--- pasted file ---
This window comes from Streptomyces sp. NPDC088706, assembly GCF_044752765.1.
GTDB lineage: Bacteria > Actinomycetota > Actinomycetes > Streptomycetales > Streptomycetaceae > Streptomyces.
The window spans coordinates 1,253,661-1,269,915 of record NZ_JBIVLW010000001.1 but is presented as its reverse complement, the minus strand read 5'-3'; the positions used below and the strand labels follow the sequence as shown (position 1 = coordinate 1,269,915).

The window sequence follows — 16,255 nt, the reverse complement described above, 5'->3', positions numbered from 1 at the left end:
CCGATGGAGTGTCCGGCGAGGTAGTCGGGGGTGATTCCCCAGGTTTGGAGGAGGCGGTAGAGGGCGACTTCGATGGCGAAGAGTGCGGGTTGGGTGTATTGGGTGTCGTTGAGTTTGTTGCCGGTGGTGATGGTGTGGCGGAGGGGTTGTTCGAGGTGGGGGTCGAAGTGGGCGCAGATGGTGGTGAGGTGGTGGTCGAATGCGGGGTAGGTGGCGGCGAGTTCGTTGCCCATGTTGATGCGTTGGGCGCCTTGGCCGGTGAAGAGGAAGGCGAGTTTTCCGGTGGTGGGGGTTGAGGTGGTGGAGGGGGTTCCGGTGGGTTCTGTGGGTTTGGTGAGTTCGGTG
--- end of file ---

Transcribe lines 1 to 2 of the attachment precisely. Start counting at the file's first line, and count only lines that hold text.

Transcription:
This window comes from Streptomyces sp. NPDC088706, assembly GCF_044752765.1.
GTDB lineage: Bacteria > Actinomycetota > Actinomycetes > Streptomycetales > Streptomycetaceae > Streptomyces.